A 1/4" thick piece of plywood with a square of 220 grit wet and dry sandpaper glued to the face of the plywood hand held sanding disk was lightly pressed against the front of the wheel which was held to run true in the lathe three jaw and run at high speed. Be sure to protect the lathe bed when doing this as it is a very messy operation and abrasive grit will fly everywhere. See the first photo.

It takes a bit of time, but the results are well worth it. See the second photo.
Attachments
277 Employing the Sanding Disk to Remove Unwanted Paint from the Wheel Hub and Center.jpg
278 The Finished Polished Wheel and Hand Held Sanding Disk.jpg

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Carrdo
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Re: A Real Dirty Job

Post by Carrdo » Thu Apr 11, 2019 7:49 pm

Next, reassemble the painted wheels/axle boxes/axle assembly. Ensure that you have all of the component orientation marks set correctly to keep the assembly as it was originally.

Press a wheel back on an axle and check that the gauge is correct. For 3-1/2" scale, the inside wheel back to back distance (at the wheel rim) is 3-9/32" (+ 1/32" - 0.0 ") for the IBLS standard.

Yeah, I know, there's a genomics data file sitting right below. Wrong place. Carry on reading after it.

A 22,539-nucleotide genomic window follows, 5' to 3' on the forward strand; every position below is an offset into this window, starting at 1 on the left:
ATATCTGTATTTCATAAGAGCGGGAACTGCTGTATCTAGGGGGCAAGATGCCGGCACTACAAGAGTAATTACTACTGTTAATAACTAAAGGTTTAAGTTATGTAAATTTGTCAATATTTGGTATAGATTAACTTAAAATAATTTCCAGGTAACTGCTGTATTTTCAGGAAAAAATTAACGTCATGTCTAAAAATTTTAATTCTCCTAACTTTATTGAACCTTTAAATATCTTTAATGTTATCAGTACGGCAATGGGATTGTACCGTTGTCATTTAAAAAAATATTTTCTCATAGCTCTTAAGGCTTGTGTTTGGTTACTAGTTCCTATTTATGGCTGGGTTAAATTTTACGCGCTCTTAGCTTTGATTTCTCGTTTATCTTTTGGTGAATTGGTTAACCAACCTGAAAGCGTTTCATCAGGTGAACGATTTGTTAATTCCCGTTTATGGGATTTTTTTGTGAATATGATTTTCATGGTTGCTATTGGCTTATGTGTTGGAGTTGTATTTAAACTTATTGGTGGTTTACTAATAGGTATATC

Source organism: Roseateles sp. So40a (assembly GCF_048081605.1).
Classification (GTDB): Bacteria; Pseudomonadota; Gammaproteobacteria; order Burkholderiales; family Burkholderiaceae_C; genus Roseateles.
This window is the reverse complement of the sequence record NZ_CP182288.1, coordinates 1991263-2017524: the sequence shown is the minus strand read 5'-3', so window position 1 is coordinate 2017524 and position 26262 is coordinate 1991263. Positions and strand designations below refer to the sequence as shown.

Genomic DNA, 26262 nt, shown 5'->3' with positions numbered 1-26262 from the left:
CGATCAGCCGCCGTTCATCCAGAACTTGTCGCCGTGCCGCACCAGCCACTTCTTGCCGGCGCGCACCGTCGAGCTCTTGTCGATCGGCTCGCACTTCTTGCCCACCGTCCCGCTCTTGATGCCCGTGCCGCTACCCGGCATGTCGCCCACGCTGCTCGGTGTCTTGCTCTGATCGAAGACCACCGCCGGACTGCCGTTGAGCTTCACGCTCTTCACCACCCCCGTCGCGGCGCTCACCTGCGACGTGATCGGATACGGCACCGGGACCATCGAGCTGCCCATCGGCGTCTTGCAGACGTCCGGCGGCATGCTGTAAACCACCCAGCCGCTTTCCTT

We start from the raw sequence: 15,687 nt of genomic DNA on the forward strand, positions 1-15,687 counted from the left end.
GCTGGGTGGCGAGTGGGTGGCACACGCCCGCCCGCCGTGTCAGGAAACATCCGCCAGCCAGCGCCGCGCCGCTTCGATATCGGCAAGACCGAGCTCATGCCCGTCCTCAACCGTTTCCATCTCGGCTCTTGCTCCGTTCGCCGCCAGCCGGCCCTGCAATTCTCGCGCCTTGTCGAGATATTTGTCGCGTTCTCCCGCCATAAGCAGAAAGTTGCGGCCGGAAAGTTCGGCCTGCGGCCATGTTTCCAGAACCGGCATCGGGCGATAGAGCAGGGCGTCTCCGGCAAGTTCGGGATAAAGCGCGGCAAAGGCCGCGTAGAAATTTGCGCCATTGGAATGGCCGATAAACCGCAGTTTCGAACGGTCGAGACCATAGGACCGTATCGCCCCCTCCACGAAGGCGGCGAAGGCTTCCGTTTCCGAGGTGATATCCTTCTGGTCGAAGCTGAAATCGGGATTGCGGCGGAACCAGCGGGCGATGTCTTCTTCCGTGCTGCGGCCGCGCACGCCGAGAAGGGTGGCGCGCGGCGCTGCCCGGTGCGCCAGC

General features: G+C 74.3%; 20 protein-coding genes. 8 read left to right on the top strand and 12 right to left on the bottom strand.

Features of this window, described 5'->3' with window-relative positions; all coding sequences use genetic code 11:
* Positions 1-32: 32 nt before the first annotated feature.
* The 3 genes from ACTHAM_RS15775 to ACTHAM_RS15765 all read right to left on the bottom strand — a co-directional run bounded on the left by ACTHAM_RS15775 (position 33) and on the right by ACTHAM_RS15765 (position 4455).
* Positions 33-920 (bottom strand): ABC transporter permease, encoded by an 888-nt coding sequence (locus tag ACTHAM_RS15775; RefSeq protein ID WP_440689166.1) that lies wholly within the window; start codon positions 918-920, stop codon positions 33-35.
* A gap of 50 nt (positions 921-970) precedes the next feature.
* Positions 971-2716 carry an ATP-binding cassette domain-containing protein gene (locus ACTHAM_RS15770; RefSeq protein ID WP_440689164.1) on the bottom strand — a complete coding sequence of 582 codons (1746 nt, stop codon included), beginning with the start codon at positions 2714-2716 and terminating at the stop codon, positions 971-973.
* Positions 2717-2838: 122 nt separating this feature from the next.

It really helps when doing the above to have a quite substantial (size) quality ratchet type arbor press to keep everything truly square when pressing so one can push or press the wheels only a few thou (in or out) when approaching gauge. Such equipment is not cheap but it makes this job so much easier.
Attachments
280 One Wheel-Axle Assembly Remaining.jpg

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PeterCraymer
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Re: A Real Dirty Job

Post by PeterCraymer » Fri Apr 12, 2019 7:45 am

I have done similar to get nice clean faces on the wheels but used Scotchbrite to polish them. Then I have sprayed a clear coat over the now bare metal surfaces. This wont keep the rust away forever as it chips eventually and such, but it keeps the surface rust off and unless you leave it in the sun forever and ever, it stays clear and doesn't yellow.

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Bill Shields
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Re: A Real Dirty Job

Post by Bill Shields » Fri Apr 12, 2019 7:56 am

Never thought of the abrasive ping pong paddle.

Being the blacksmith that I am, I just wrap a piece of emery cloth around a 2 x 4 then push it up against the part with the tailstock or QCTP.